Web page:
When can life insurance become taxable?

Life insurance can become taxable in several scenarios in Canada:

  • Policy surrender or lapse: If you surrender your policy or it lapses with an outstanding loan, the loan amount may be taxable
  • Policy transfers: Transferring ownership to someone other than a spouse or qualifying trust can trigger taxes on accrued gains
  • Excess withdrawals: Withdrawals exceeding the amount of premiums paid are subject to income tax
  • Policy loans: If a policy loan is not repaid and the policy lapses, the loan amount may be taxable

Taxes on policy loans, cash withdrawals, collateral assignments

During your lifetime, you can access your permanent life policy’s cash value in three ways: a policy loan, withdrawal, or collateral assignment. Each method has different tax consequences. 

Policy Withdrawals
Permanent life insurance can grow in cash value and provide you with a potential source of future funds. Most policies with cash values allow you to withdraw some or all of the cash value (for a fee). However, these withdrawals are generally taxable. This withdrawal will be taxed whenever the amount withdrawn exceeds the policy’s corresponding Adjusted Cost Basis (ACB).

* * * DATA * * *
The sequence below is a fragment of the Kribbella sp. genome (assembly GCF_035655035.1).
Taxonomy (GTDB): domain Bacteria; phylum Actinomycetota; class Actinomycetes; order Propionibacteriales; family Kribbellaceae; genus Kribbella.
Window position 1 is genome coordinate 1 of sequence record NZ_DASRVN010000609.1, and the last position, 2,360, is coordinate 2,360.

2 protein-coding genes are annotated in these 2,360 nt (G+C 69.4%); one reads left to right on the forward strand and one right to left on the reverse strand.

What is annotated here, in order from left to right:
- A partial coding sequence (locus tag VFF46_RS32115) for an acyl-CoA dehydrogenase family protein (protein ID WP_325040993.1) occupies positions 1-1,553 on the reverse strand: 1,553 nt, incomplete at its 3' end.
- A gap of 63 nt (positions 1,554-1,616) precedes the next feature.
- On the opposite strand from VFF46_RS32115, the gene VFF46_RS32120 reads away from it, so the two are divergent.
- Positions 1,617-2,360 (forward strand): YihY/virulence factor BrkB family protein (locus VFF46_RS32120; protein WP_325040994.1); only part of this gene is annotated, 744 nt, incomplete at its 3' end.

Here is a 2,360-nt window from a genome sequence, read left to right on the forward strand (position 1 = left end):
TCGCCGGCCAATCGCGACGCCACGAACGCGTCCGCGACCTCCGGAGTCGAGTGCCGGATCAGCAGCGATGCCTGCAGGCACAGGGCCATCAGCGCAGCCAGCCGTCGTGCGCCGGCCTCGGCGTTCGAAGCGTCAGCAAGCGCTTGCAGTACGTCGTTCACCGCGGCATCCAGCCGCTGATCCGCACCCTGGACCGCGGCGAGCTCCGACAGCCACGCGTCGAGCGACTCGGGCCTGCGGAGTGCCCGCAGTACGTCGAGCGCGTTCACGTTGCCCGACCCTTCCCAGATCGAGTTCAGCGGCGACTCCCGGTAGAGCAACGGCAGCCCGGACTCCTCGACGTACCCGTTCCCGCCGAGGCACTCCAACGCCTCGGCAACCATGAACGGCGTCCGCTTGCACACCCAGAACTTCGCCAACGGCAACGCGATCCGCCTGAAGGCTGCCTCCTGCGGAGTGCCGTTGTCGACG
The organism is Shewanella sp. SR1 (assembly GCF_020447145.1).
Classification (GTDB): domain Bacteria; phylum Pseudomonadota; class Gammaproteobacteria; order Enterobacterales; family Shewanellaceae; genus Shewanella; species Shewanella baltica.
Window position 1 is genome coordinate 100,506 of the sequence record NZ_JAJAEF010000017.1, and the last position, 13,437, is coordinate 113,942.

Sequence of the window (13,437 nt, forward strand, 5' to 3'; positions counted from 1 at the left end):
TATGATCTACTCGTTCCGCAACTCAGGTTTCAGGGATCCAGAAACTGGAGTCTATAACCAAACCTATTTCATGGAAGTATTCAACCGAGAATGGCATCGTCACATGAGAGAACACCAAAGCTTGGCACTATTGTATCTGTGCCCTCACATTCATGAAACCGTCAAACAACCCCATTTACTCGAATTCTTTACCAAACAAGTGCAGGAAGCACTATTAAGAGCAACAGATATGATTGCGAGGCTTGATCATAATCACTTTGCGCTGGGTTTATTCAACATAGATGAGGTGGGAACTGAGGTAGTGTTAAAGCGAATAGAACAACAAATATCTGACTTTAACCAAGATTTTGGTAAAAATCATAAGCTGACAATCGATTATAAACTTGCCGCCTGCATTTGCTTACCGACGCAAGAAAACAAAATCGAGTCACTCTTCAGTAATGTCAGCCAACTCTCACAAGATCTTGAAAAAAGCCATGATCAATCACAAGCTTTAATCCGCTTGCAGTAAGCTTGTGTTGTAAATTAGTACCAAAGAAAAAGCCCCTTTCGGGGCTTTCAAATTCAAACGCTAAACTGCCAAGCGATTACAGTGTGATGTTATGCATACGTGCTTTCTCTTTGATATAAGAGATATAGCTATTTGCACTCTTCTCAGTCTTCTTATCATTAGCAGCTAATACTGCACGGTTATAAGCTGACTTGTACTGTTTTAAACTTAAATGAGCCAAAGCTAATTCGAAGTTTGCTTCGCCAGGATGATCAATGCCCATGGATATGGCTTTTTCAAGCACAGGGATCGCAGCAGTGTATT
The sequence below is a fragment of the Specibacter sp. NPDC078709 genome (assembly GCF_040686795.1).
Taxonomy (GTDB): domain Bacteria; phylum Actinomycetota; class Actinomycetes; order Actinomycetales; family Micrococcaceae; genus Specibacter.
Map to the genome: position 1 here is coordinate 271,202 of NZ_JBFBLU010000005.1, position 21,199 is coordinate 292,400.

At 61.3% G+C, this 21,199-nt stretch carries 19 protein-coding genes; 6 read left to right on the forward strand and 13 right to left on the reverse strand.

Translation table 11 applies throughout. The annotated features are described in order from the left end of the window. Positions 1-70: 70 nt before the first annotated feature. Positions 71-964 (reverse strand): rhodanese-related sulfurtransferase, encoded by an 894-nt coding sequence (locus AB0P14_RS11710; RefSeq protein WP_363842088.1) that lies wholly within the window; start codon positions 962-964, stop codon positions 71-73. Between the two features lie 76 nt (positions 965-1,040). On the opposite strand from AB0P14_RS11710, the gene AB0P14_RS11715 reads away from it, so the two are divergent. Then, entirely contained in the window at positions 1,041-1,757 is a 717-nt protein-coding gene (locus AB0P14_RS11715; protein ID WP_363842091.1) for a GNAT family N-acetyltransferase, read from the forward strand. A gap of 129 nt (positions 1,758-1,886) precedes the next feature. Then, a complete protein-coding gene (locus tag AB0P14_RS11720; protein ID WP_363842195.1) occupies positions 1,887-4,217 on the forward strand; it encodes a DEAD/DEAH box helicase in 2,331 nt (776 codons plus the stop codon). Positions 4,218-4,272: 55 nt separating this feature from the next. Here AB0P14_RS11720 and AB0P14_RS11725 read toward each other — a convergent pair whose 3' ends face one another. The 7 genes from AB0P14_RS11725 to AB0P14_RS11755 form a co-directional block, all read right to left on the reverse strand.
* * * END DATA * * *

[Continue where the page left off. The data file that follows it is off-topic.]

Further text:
Policy details Value
Policy cash value $100,000
Adjusted Cost Basis (ACB)  in policy $75,000 

(ACB is 75% of policy’s cash value)

Policy withdrawal  $20,000
Amount of withdrawal treated as ACB $15,000 (75% of $20,000)
Withdrawal amount that is taxable $5,000 ($20,000-$15,000)

Policy loans

A policy loan is a borrowing from the insurance company secured by the cash value of the policy. Think of it like taking an advance on your policy’s death benefit. It’s different from a withdrawal in that, you can repay this loan, so your death benefit doesn’t take a hit. Policy loans amounts that are equal to or less than the policy’s ACB are non-taxable. But policy loans taken in excess of the policy’s ACB will be taxable. In such a case, the insurance company will issue a T5 slip to report the taxable gain. 

Policy details Value
Policy cash value $100,000
Policy loan $80,000
Adjusted Cost Basis  $75,000
Taxable gain (same as the amount in excess of ACB) $5,000

Policy as collateral
A policy owner can take a loan from a third-party institution, such as a bank, using the cash value as collateral on the loan. Generally, loans will be structured as a line of credit and the loan proceeds will be received tax-free. Upon the death of the insured, the proceeds from the life insurance policy are used to pay off the line of credit and any unpaid interest on the loan. If you repay the policy loan during your lifetime using your own funds then there will be no tax impact.

Policy withdrawal Policy loan Policy as a collateral assignment